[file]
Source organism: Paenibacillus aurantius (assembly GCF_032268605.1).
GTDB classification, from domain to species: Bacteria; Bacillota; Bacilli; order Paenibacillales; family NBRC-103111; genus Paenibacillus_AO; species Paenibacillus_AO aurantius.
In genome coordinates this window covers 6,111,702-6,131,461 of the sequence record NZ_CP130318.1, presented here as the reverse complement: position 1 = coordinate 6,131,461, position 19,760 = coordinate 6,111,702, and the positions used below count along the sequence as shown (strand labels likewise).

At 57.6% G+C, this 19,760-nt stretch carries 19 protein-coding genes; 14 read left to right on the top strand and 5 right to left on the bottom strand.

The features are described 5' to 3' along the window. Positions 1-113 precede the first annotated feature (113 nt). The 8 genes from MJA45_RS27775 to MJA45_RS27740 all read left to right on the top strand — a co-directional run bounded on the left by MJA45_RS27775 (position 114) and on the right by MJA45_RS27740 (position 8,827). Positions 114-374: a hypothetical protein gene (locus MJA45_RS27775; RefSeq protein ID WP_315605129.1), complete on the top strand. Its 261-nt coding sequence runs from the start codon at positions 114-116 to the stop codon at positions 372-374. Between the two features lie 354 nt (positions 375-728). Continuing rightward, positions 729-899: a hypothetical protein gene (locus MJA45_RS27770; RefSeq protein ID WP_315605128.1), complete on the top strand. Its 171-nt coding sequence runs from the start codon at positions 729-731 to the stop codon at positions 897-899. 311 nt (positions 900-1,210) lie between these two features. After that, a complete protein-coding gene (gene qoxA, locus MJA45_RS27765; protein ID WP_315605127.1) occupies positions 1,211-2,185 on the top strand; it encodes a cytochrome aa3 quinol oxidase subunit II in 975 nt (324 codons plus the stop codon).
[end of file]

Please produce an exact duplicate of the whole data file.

Source organism: Paenibacillus aurantius (assembly GCF_032268605.1).
GTDB classification, from domain to species: Bacteria; Bacillota; Bacilli; order Paenibacillales; family NBRC-103111; genus Paenibacillus_AO; species Paenibacillus_AO aurantius.
In genome coordinates this window covers 6,111,702-6,131,461 of the sequence record NZ_CP130318.1, presented here as the reverse complement: position 1 = coordinate 6,131,461, position 19,760 = coordinate 6,111,702, and the positions used below count along the sequence as shown (strand labels likewise).

At 57.6% G+C, this 19,760-nt stretch carries 19 protein-coding genes; 14 read left to right on the top strand and 5 right to left on the bottom strand.

The features are described 5' to 3' along the window. Positions 1-113 precede the first annotated feature (113 nt). The 8 genes from MJA45_RS27775 to MJA45_RS27740 all read left to right on the top strand — a co-directional run bounded on the left by MJA45_RS27775 (position 114) and on the right by MJA45_RS27740 (position 8,827). Positions 114-374: a hypothetical protein gene (locus MJA45_RS27775; RefSeq protein ID WP_315605129.1), complete on the top strand. Its 261-nt coding sequence runs from the start codon at positions 114-116 to the stop codon at positions 372-374. Between the two features lie 354 nt (positions 375-728). Continuing rightward, positions 729-899: a hypothetical protein gene (locus MJA45_RS27770; RefSeq protein ID WP_315605128.1), complete on the top strand. Its 171-nt coding sequence runs from the start codon at positions 729-731 to the stop codon at positions 897-899. 311 nt (positions 900-1,210) lie between these two features. After that, a complete protein-coding gene (gene qoxA, locus MJA45_RS27765; protein ID WP_315605127.1) occupies positions 1,211-2,185 on the top strand; it encodes a cytochrome aa3 quinol oxidase subunit II in 975 nt (324 codons plus the stop codon).